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I have a custom file format for graphs which looks like this:

node1.link1 : node2
node1.attribute1 : an_attribute_for_node1
node2.my_attribute1 : an_attribute_for_node2

(there is nothing special about the attributes names, an attribute is a link iff one can find its value at the left of a dot. So node2 is a link, because there is a line somewhere in the file that begins with node2.<something>).

I would like to highlight the attribute values if they are links (so I would like to highlight node2, but not attribute_for_node1).

Obviously, this kind of syntax highlighting cannot be based only on line wide regexp, because one needs to read the entire file to do the correct highlighting.

I already have a python parser for this kind of files (which gives a dict of dict string -> (string -> string)), but I don't know if python can interact with syntax highlighting in vim 7.

EDIT As a clarification, the dictionary produced for this example is:

d = {
  'node1': {'link1' : 'node2', 'attribute1' : 'an_attribute_for_node1'},
  'node2': {'attribute2': 'an_attribute_for_node2'}
}

By definition, l is a link for node n if and only if:

d[n][l] in d

Names are meaningless, the format is only structure dependant, and there is no language keywords. I would like to highlight node2 in the first line, because it is the name for a node.

I hope it is clearer now.

Someone has an idea ?

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1 Answer 1

up vote 2 down vote accepted

This should be very straightforward, but it's a little difficult to work out exactly what your dict looks like (what is 'string'? node1? attribute1? something else?). I have a plugin that I wrote called the ctags highlighter which does a fairly similar thing: it uses ctags to generate a list of keywords and then uses python to turn this into a simple vim script that highlights those keywords appropriately.

Basically, what you need to do is make your parser (or another python module that uses your parser) to generate a list of keywords (node1, node2 etc) and output them in this form (use as many per line as you like, but don't make the lines too long):

syn keyword GraphNode node1 node2
syn keyword GraphNode node3

Write this to a file and create an autocommand that does something like:

autocmd BufRead,BufNewFile *.myextension if filereadable('nodelist.vim') | source nodelist.vim | endif

Then do:

hi GraphNode guifg=blue

or whatever. If you want more details, post a little more information about your parser or have a look at the code in my plugin.

For more information, see

:help :autocmd
:help syn-keyword
:help BufEnter
:help BufNewFile
:help filereadable()
:help :source
:help :highlight

Edit

I'm still not completely sure I know what you want, but if I am understanding correctly, something like this should work:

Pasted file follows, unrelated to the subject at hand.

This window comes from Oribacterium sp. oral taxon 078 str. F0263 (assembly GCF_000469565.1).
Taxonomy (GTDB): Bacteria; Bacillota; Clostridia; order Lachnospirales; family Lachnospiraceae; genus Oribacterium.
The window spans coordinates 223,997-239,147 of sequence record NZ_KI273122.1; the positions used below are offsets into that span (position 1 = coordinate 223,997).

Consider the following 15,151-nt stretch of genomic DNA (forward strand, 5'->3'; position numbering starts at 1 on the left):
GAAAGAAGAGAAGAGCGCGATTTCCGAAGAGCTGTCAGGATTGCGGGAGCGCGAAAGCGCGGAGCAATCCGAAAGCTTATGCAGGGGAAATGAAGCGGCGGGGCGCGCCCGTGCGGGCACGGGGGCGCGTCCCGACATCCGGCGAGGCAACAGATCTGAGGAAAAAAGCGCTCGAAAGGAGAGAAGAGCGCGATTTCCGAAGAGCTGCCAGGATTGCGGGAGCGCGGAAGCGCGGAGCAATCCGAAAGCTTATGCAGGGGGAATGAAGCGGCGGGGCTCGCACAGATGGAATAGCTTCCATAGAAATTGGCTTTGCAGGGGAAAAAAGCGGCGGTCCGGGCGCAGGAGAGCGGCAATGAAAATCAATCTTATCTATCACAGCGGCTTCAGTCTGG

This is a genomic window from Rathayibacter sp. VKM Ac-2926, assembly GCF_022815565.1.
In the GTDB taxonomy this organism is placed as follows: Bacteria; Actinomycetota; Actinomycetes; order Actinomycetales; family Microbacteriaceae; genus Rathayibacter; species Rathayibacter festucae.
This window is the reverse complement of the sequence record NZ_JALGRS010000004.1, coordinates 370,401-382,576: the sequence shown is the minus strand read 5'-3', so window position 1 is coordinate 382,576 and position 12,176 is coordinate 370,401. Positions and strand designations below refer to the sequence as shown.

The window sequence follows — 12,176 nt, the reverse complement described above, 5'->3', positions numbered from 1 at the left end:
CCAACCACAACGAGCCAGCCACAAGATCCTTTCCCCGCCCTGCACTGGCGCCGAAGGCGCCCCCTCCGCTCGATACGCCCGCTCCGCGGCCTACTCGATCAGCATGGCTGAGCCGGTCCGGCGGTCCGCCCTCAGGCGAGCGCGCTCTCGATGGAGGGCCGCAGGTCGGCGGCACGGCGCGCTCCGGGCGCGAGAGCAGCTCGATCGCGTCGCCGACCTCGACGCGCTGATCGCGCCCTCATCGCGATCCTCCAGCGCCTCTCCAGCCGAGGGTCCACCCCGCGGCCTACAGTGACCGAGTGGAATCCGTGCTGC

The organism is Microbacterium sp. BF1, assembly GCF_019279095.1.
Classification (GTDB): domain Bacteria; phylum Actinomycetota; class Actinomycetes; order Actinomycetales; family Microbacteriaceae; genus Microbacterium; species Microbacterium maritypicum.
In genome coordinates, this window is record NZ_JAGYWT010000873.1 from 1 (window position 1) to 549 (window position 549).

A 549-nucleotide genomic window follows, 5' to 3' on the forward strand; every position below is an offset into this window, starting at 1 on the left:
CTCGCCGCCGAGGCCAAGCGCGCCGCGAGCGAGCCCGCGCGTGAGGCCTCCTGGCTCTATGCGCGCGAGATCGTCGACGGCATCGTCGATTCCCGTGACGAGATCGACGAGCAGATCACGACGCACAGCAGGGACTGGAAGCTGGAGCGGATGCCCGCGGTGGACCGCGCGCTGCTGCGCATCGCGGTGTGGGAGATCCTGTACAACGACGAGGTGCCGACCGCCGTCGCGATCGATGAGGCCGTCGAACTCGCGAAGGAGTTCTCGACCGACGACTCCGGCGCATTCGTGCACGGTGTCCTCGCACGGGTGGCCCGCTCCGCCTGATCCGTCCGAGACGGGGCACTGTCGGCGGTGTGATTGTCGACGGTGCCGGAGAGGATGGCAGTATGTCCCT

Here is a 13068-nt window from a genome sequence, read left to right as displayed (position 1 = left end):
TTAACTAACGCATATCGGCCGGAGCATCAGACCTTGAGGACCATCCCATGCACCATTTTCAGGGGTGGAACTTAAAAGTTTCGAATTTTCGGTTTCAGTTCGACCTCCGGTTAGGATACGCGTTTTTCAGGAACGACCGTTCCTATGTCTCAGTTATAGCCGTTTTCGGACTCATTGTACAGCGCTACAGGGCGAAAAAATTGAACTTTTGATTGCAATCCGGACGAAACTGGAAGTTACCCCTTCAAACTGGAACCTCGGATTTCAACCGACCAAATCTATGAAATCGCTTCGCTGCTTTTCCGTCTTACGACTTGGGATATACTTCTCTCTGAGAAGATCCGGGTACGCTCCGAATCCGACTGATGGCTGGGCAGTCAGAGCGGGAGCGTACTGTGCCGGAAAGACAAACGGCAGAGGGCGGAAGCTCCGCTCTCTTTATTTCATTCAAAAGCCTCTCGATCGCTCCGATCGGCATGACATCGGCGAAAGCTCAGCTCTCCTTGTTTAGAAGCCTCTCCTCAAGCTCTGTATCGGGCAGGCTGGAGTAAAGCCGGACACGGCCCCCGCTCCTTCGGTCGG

Let's assume that your python parser is called mypyparser.py, it takes one argument (the current filename) and the dictionary it creates is called MyPyDict. You'll obviously have to modify the script to match the actual use of your parser. Add this script somewhere in your runtimepath (e.g. in .vimrc or in ~/.vim/ftplugin/myfiletype.vim) and then open your file and type :HighlightNodes.

" Create a command for ease of use
command! HighlightNodes call HighlightNodes()
function! HighlightNodes()
    " Run the parser to create MyPyDict
    exe 'pyfile mypyparser.py ' . expand('%:p')
    " Next block is python code (indent gone to keep python happy)
    py <<EOF
# Import the Vim interface
import vim
# Iterate through the keys in the dictionary and highlight them in Vim
for key in MyPyDict.keys():
    vim.command('syn keyword GraphNode ' + key)
endfor
EOF
    " Make sure that the GraphNode is highlighted in some colour or other
    hi link GraphNode Keyword
endfunction
share|improve this answer
    
I am sorry for not having been clear. the syntax of the format, in pseudo(-pseudo) BNF, is line := node '.' attribute ':' link | property node := [a-Z]+ link := node attribute := [a-Z]+ property := [a-Z]+ The only thing that discriminates a node from a property is that it can be the name of a node My python dict like this is {'node1' : {'link1':'node1', 'attribute1': 'an_attribute_for_node_1'}, 'node2': {'my_attribute1' : 'an_attribute_for_node2'}} l is a link for a node n iff d[n][l] in d So node1 has no signification at all. In fact, the syntax is NOT keyword based. Hope this is clearer. –  LeMiz Aug 26 '09 at 12:20
    
I wasn't suggesting that you use keywords based on a language file, but based on parsing of the current file. For example, in my C code, if I have a function called GetCurrentValue(), I would expect GetCurrentValue to be highlighted throughout that code, despite it not being a C keyword. If I open a different project, I would not expect GetCurrentValue to be highlighted. I guess what I'm asking is: "in this file specifically, should 'node2' be highlighted at the end of line 1 and the start of line 3, or just on the first line?". –  DrAl Aug 26 '09 at 13:11
    
I've added a more explicit example of what I mean, but if I'm still wrong, perhaps you could give a more detailed example with a sample file and the specific parts and locations you want highlighted for that file? –  DrAl Aug 26 '09 at 13:25
    
That will do the trick, thanks. I only want to highlight just the link, ie the node2 that is at the right of the :, but I think that with your second example I will be able to do it. Thanks ! –  LeMiz Aug 26 '09 at 15:08

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